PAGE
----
About the CLSA

The Canadian Longitudinal Study on Aging (CLSA) is a large, national, long-term study and research platform of more than 50,000 individuals who were between the ages of 45 and 85 at recruitment. The CLSA participants will be followed until 2033 or death. The aim of the CLSA is to find ways to help us live long and live well, and understand why some people age in a healthy fashion while others do not.

Between 2010 and 2015, the CLSA recruited and collected information from more than 50,000 individuals. Two additional waves of data collection have been completed: Follow-up 1 (2015-2018) and Follow-up 2 (2018-2021). The third wave of data collection, known as Follow-up 3, launched in 2021 and will continue until 2024.

During follow-up data collection, the CLSA team collects the same information that was collected at baseline, along with any new measures that are introduced at each wave. More information about the type of data collected in the CLSA is available under Data Collection.

In 2020, with the onset of the coronavirus pandemic, the CLSA launched three sub-studies to examine the impact of COVID-19 on middle aged and older adults in Canada. More information about the COVID-19 Questionnaire Study, the COVID-19 Seroprevalence (Antibody) Study and the COVID-19 Brain Health Study are available under the CLSA COVID-19 Studies section.

Healthy Brains, Healthy Aging, an initiative supported by the Weston Family Foundation, will launched in 2022 to enhance the CLSA research platform with brain imaging and gut microbiome analyses. The introduction of these measures will help shed light on  factors that influence brain health and healthy aging outcomes.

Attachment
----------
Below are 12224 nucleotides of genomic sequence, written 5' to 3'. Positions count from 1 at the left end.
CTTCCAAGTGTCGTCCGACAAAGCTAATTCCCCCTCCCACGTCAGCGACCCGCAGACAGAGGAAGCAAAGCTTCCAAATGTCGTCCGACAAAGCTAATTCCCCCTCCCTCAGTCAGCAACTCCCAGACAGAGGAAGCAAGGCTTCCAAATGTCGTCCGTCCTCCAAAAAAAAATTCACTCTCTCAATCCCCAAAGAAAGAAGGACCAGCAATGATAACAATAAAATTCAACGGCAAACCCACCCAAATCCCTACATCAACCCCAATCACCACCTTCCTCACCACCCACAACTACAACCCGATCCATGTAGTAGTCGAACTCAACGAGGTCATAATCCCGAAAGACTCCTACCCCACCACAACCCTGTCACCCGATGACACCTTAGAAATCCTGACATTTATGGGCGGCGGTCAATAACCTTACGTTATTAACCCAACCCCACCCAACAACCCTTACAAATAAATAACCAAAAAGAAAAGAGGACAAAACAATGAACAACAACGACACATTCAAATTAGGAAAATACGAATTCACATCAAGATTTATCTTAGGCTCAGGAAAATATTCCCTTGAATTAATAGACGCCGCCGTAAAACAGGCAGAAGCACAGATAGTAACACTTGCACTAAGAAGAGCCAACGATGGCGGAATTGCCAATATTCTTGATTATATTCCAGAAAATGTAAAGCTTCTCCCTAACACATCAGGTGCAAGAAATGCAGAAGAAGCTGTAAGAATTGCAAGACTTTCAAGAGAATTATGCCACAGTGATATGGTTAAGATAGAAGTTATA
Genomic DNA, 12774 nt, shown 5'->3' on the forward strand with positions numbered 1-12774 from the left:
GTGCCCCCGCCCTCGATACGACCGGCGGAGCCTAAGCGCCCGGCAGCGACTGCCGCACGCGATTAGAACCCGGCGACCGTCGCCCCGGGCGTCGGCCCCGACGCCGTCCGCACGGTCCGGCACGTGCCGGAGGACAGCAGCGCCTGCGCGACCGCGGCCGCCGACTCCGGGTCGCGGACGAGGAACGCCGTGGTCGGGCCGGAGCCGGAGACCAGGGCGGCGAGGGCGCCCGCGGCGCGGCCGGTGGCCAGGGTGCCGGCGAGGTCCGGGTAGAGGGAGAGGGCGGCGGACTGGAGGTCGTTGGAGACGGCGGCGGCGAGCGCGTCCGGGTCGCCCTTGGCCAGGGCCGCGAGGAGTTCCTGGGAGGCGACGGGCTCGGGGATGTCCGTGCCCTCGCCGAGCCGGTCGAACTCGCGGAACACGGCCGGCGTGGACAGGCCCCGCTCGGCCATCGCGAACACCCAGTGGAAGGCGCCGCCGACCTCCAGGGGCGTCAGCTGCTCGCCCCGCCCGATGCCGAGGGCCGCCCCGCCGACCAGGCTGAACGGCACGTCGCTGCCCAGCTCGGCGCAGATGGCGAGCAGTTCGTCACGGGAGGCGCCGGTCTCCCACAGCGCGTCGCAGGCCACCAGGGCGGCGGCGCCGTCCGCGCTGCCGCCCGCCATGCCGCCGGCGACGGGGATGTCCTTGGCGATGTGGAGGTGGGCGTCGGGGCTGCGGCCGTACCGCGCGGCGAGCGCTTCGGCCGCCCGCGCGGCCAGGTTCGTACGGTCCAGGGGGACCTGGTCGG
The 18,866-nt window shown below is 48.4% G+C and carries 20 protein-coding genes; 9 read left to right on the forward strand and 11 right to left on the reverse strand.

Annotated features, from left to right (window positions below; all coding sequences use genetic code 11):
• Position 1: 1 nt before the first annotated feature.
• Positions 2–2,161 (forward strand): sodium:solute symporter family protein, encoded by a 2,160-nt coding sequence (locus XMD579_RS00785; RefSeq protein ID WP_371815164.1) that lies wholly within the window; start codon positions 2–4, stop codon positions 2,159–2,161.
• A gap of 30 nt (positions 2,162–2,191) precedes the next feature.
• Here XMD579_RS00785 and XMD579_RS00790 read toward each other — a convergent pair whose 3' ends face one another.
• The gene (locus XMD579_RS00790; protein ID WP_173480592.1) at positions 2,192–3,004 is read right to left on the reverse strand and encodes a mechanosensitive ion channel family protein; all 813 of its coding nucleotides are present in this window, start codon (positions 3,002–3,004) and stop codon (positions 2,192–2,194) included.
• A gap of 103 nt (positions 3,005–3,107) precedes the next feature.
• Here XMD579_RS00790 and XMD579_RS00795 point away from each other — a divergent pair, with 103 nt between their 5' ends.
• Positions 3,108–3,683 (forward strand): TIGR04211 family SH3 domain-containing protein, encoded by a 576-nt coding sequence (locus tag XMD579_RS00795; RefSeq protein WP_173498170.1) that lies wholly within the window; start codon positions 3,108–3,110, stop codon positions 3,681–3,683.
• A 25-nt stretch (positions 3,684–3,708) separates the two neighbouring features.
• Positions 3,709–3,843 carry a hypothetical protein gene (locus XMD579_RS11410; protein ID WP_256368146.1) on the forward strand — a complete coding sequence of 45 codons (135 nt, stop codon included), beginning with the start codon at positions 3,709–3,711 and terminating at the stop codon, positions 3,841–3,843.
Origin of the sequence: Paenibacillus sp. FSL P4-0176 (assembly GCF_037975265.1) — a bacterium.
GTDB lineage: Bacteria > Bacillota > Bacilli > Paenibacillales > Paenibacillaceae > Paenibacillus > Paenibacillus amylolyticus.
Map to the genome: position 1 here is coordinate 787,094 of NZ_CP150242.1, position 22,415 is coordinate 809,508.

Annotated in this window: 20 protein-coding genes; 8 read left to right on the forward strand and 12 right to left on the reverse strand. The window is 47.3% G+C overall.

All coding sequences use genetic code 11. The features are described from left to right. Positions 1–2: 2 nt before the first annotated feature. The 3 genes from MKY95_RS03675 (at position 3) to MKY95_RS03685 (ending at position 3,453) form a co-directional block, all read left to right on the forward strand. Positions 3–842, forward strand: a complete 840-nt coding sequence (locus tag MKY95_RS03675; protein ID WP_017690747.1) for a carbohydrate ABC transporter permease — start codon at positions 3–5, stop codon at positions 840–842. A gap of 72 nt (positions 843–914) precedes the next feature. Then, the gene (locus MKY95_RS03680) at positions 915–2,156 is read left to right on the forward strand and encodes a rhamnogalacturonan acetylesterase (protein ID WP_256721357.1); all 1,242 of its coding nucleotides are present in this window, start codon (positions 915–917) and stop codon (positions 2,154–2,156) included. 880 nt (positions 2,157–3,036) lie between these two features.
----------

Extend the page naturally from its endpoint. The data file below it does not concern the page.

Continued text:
Longitudinal data from the CLSA research platform are now available for access. Visit the Data Access section to learn more about how to apply.  

Findings from the CLSA research platform will:

  • Contribute to the identification of ways to prevent disease and improve health services;
  • Develop better understanding of the impact of non-medical factors, such as economic prosperity and social changes, on people as they age;
  • Answer questions that are relevant to decision-makers to improve health policy and inform government programs and services;
  • Generate new knowledge on many interrelated biological, clinical, psychosocial and societal factors that influence disease, health and well-being; and
  • Develop Canadian research capacity and train future generations of researchers who will use the CLSA data and infrastructure to explore previously unimagined areas of research on aging.

What is learned from the CLSA  will help to improve the lives of people in Canada and around the world. It will touch all generations, changing the way we live and approach growing older.

The CLSA is a strategic initiative of the Canadian Institutes of Health Research (CIHR). Support for the CLSA has been provided by the Government of Canada through the CIHR and the Canada Foundation for Innovation, as well as the provincial governments of British Columbia, Alberta, Manitoba, Ontario, Quebec, Nova Scotia and Newfoundland and Labrador. More information about our funders and partners is available here.